As I mentioned before, I had the time from Feb. 24-Mar. 1 to digest the fact that Dr. Montgomery had given me a 99% certain diagnosis of breast cancer based on his experience. So by the time the actual results came in, I had gone through my grieving stages and was ready to accept the diagnosis and figure out how to fix it.
During that week, I focused on the words "fight" and "warrior", and I was worried that I'm NOT those things. From the moment I got the "I'm almost certain this is malignant" talk, I was thinking "fix it" and "treat it". That's not ME fighting, that's the doctors doing their jobs for me.
I told this to Paul, and he pointed out that some women (those who would be locked in their rooms with the shades drawn, bawling their eyes out, questioning "Why me?", and waiting for someone to help them) NEED an attitude adjustment. Thus, the pinky-pink ribbon-brigade comes out and tell them to be fighters and warriors.
That helped me realize that I don't need those pep talks. I never stopped living my normal life, and doing so is my way of fighting.
I think the lowest point I had was when I was crazy enough to look up survival rates and saw things like 80%. But wonderful Dr. Cooper pointed out that those statistics include everyone who is diagnosed, and not everyone chooses the most aggressive treatment. For example, someone like me might decide to try a lumpectomy first, or be afraid of losing her hair and avoid chemo. So if we are aggressive, those stats aren’t for us. Dr. Alpert said that she even sees people in her oncology practice who "give up" on their treatment because it makes them feel like crap. So THEY are included in the 20%, and I'm completely the opposite, so I'm not.
My biggest on-going mental freak-out was about the girls’ futures, but I found something in my care package (yes, like when you go to the OB for your first pregnancy and they give you a goodie bag, you do get a “Welcome to Breast Cancer” bag) that helped me out there. It said that a young child who asks “Are you going to die?” has no concept of the long term. Five years is more than their life. So if I just say “No, I’m not going to die today, tomorrow, next week, or next month”, they will be as confident as ever. That’s not saying I’m calm about it, but it just helps me handle the “what ifs” a little better.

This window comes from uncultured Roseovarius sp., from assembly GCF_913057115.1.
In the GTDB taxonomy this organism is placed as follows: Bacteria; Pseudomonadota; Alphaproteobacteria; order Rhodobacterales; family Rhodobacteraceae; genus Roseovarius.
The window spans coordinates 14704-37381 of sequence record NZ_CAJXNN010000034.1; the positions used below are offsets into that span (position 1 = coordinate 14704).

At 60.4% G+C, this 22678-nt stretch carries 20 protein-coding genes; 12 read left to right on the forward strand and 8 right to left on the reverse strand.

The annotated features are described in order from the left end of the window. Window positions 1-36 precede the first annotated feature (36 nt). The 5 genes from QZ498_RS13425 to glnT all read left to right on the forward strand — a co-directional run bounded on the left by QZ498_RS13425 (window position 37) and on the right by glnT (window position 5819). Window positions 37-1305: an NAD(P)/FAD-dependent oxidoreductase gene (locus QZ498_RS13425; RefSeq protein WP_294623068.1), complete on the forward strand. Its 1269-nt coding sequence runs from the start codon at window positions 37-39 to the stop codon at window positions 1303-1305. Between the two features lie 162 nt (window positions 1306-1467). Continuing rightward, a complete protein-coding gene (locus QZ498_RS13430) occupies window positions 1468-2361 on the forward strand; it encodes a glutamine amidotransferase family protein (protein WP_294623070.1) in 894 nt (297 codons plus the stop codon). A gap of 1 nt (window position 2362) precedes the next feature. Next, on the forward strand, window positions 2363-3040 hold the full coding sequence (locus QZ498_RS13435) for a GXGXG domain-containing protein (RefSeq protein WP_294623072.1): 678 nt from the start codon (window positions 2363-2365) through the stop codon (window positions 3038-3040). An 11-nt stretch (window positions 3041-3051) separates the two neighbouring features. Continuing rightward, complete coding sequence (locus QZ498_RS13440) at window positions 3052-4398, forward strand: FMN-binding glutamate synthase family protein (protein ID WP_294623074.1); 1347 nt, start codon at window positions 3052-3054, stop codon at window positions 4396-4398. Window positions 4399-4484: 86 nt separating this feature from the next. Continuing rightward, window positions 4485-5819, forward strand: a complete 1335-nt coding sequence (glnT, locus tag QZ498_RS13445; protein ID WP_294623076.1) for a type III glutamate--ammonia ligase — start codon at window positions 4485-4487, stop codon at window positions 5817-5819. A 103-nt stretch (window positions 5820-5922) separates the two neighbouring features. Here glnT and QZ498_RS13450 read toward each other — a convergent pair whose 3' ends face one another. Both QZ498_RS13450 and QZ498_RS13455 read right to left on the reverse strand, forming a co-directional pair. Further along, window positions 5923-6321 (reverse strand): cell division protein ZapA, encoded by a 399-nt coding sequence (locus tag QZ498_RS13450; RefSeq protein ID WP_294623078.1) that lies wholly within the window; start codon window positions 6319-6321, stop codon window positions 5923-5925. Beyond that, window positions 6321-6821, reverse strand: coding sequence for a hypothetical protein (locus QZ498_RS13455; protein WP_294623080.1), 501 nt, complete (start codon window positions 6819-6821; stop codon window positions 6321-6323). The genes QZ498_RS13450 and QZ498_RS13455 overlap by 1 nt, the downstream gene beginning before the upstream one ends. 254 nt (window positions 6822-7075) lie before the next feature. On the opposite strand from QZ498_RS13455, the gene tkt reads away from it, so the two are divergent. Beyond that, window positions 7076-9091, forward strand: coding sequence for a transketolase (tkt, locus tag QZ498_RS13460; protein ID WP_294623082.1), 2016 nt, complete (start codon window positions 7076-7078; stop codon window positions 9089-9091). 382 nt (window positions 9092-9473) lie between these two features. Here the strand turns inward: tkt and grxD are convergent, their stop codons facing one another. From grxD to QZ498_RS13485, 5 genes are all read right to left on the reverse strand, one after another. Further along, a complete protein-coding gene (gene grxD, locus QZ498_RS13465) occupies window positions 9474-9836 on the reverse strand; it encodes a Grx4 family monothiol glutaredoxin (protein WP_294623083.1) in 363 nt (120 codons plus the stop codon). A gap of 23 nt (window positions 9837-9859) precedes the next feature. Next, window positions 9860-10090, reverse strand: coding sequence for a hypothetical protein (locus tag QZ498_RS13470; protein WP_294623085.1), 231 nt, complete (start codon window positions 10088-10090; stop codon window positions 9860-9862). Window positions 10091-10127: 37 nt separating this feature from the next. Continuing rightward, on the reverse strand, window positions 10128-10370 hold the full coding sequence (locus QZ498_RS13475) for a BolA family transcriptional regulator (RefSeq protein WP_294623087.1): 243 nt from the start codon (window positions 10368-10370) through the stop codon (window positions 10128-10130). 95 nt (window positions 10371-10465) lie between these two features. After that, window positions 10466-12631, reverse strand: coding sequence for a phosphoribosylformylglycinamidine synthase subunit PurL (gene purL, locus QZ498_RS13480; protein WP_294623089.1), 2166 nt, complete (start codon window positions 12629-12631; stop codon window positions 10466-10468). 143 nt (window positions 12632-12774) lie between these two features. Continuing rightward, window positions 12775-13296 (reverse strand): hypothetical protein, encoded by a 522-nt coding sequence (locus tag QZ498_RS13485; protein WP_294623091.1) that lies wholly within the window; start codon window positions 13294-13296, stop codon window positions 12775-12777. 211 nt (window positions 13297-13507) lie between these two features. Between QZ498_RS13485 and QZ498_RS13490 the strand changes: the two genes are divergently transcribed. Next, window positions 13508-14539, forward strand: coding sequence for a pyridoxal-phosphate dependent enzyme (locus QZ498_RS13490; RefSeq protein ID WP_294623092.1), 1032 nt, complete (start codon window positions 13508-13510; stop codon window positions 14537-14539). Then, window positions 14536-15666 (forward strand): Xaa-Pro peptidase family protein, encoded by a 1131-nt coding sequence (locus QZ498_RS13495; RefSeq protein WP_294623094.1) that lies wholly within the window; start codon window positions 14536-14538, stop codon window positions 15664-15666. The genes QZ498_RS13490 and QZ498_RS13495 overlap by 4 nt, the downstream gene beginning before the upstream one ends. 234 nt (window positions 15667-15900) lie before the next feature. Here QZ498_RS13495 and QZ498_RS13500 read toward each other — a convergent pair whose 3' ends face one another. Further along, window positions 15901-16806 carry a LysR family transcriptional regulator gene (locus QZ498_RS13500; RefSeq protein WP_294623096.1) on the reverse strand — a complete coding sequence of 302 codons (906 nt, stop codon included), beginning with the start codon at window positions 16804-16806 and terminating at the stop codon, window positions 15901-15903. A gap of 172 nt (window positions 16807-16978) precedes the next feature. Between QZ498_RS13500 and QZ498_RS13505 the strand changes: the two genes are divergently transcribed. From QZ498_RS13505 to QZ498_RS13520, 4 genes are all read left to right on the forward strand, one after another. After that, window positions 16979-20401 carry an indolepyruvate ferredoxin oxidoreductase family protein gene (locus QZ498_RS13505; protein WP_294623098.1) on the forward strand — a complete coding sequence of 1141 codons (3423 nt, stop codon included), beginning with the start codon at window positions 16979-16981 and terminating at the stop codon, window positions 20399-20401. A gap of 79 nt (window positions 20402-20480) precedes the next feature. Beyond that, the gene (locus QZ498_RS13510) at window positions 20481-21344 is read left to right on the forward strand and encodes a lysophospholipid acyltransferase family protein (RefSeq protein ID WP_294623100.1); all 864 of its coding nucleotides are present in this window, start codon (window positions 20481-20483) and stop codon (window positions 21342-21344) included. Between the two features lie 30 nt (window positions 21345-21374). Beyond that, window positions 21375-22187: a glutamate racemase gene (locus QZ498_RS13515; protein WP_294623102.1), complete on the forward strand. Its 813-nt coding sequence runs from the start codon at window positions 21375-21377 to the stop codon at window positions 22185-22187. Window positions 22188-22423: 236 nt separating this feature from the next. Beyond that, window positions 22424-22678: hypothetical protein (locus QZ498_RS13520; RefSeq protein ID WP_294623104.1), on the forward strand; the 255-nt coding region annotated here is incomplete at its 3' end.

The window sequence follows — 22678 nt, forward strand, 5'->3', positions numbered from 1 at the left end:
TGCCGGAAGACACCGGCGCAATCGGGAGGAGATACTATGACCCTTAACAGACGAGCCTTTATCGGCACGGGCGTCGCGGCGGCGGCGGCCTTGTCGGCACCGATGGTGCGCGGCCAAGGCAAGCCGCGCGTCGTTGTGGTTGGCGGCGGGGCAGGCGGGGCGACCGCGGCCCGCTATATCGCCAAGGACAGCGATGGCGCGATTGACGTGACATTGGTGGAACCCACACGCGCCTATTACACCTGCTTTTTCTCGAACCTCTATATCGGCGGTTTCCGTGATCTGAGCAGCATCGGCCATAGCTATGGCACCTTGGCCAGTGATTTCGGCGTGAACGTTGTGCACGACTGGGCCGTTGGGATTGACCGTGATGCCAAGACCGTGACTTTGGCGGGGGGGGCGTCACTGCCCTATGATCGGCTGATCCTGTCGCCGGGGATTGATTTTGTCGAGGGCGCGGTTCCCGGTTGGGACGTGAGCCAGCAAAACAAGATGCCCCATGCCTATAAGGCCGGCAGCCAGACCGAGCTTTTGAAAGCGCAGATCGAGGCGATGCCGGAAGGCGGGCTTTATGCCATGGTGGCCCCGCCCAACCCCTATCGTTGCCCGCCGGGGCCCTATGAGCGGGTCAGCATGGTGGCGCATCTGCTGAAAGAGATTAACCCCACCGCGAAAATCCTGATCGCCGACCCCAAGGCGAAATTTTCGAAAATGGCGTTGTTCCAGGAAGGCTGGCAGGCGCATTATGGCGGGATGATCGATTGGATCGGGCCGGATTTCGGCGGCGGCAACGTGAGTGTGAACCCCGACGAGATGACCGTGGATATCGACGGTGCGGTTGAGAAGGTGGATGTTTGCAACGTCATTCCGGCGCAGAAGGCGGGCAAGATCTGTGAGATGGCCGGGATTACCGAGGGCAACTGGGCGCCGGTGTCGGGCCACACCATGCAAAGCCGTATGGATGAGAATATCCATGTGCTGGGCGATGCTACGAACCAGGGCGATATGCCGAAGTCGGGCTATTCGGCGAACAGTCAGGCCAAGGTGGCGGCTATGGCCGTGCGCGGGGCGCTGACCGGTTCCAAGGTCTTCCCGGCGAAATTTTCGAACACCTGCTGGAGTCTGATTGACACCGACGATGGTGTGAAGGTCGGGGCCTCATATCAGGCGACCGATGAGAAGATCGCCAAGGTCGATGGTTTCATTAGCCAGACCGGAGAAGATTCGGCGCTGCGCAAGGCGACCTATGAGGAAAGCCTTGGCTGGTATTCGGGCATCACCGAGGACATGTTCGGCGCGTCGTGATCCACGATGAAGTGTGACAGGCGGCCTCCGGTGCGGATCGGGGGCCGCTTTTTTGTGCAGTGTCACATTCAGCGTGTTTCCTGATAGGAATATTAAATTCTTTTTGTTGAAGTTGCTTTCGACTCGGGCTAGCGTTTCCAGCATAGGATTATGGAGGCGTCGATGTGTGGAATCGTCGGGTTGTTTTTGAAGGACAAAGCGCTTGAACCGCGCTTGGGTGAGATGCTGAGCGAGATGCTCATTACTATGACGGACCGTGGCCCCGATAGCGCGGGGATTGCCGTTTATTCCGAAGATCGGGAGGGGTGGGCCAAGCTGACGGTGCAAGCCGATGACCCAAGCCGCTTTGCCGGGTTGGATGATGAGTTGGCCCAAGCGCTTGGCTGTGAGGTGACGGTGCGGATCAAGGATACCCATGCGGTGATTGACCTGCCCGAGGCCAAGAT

Another thing that has helped about telling people my diagnosis is that everyone has a story or two about a best friend, relative, co-worker, etc, who was diagnosed with breast cancer in their 30s or 40s and they've all lived on. Yes, I know there's the other side to the story, but the more I hear about normal people surviving, the easier it is to distance myself from those who do not.
My current worries are (1) getting all of my wonderful helper friends in touch with one another so we can all figure out how we're going to make it through this and (2) avoiding fluke incidents during Friday's surgery. Since I can't do anything about number 2, I think I'll go write an email to my helpers right now.